In addition to Fundfolio, several other Indian startups are eyeing the same market, including Zerodha and Upstox, both of which are popular among first-time investors.

Zerodha was founded by brothers Nitin and Nikhil Kamath from Shimoga, a city in India’s southern Karnataka State. They pooled together money to establish Zerodha in 2010. At the time of its founding, it was the first to introduce a flat fee pricing model—charging a maximum of INR 20 per trade—and helped traders save up to 90% of brokerage fees. The pricing strategy helped it stand out from a group of competitors and win over investors. Zerodha is now valued at USD 2 billion, with a net profit of USD 130 million last year. Today, it’s the largest retail brokerage firm in India, serving over 600,000 users.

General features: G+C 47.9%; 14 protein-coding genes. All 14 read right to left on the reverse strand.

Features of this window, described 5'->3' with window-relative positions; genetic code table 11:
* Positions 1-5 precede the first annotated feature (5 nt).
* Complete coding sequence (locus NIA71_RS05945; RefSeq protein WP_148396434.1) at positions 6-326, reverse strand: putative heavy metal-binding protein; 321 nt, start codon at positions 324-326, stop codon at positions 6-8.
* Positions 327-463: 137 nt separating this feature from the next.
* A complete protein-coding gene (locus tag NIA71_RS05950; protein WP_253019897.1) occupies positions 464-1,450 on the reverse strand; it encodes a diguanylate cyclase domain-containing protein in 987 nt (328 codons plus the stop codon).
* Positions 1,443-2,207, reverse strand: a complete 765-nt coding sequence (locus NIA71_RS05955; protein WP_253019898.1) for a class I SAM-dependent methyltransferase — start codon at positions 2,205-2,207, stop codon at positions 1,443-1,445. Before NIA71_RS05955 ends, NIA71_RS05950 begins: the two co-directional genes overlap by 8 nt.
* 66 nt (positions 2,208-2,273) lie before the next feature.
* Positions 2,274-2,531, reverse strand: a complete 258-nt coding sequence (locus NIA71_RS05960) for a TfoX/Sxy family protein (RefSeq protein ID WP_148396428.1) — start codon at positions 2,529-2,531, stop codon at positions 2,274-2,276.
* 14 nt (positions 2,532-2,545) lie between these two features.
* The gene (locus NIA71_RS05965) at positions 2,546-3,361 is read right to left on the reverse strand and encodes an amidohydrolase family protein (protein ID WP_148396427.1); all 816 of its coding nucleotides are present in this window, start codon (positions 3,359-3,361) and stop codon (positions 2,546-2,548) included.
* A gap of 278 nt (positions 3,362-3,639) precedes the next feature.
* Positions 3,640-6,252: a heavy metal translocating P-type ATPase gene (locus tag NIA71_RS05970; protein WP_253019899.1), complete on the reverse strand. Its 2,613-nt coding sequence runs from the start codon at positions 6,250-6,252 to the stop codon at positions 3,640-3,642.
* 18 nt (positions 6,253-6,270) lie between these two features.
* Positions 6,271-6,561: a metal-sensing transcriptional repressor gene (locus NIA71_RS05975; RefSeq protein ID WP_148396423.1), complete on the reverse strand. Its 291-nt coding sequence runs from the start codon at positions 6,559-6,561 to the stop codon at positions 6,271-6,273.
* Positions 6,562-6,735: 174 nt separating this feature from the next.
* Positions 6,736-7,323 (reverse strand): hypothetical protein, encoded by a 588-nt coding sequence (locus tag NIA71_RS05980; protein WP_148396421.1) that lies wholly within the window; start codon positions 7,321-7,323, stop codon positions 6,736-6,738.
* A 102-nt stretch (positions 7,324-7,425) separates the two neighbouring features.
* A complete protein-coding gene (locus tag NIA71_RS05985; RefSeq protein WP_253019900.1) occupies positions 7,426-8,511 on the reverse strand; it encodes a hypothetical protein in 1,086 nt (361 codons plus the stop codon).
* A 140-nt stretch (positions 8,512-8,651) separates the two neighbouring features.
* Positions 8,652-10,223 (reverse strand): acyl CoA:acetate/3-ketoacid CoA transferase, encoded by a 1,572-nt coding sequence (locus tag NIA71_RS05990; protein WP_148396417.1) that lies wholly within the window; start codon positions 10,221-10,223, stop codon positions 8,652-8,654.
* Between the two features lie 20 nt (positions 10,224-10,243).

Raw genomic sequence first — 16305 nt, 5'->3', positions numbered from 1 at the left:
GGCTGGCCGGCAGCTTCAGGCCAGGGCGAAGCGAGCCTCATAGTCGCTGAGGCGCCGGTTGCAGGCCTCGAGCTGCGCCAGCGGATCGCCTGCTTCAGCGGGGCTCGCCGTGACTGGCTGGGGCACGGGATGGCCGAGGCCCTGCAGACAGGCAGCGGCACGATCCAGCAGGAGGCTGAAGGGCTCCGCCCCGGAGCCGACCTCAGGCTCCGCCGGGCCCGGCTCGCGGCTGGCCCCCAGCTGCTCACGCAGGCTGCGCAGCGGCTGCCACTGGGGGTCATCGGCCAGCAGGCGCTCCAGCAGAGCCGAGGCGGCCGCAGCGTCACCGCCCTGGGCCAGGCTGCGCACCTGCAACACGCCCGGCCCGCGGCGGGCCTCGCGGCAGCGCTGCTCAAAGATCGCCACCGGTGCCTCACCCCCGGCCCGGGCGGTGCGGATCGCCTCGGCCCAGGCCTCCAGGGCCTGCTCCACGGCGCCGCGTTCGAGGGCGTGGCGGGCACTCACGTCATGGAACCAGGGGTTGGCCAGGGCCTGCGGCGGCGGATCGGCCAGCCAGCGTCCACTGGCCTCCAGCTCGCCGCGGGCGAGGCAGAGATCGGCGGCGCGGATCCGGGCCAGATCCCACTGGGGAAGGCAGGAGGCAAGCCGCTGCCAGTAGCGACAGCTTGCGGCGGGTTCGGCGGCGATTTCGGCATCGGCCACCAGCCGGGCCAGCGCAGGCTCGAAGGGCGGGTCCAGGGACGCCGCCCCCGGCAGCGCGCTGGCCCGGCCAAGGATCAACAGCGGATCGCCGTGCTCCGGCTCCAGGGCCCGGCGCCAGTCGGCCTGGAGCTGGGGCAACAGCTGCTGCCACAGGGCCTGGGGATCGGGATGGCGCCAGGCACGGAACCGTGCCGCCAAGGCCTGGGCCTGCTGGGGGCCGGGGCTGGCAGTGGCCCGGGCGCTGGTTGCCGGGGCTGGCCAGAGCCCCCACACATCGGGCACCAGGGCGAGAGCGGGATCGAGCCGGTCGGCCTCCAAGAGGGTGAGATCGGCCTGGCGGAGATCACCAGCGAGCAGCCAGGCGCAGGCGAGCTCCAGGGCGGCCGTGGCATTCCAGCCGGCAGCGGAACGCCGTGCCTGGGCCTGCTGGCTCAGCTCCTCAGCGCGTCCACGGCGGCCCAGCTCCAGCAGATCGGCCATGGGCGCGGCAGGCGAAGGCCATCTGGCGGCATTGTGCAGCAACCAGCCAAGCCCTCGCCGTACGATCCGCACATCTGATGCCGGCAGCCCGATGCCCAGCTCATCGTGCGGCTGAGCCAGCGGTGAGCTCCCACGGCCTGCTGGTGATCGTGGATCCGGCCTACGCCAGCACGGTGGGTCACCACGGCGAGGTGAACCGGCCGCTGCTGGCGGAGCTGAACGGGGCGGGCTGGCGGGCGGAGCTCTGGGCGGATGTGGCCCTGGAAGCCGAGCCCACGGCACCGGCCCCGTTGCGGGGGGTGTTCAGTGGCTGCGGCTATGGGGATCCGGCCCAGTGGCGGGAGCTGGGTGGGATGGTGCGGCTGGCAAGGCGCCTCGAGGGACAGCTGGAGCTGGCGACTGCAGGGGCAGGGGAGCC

Driven by an IPO boom

There is another driving force behind India’s current market heyday—the unprecedented IPO scene this year.

According to an EY report, India witnessed companies mopping up a whopping USD 9.7 billion through initial share sales in the first nine months of 2021. That’s the highest amount in two decades. Overall, 72 IPOs hit the market during this period. India witnessed 31 IPOs that garnered a total of over  USD 5 billion.

On a separate note, India’s maturing startup ecosystem is sprouting successful IPOs that have also piqued the interests of retail investors. They have begun a trend by investing in a company for its value and future. It all started with Zomato, and over the next 12-18 months, more notable names will make their debut on IPOs, such as PolicyBazaar, Paytm, Bajaj Energy MobiKwik, and Ixigo. According to Venture Intelligence, Indian startups have raised over USD 25 billion in the first nine months of 2021, the last USD 5 billion in just over two months. Startups have raised USD 25.7 billion across 774 deals—the amount nearly doubles 2019’s USD 13 billion. 2021 has also seen 31 unicorns created in India so far.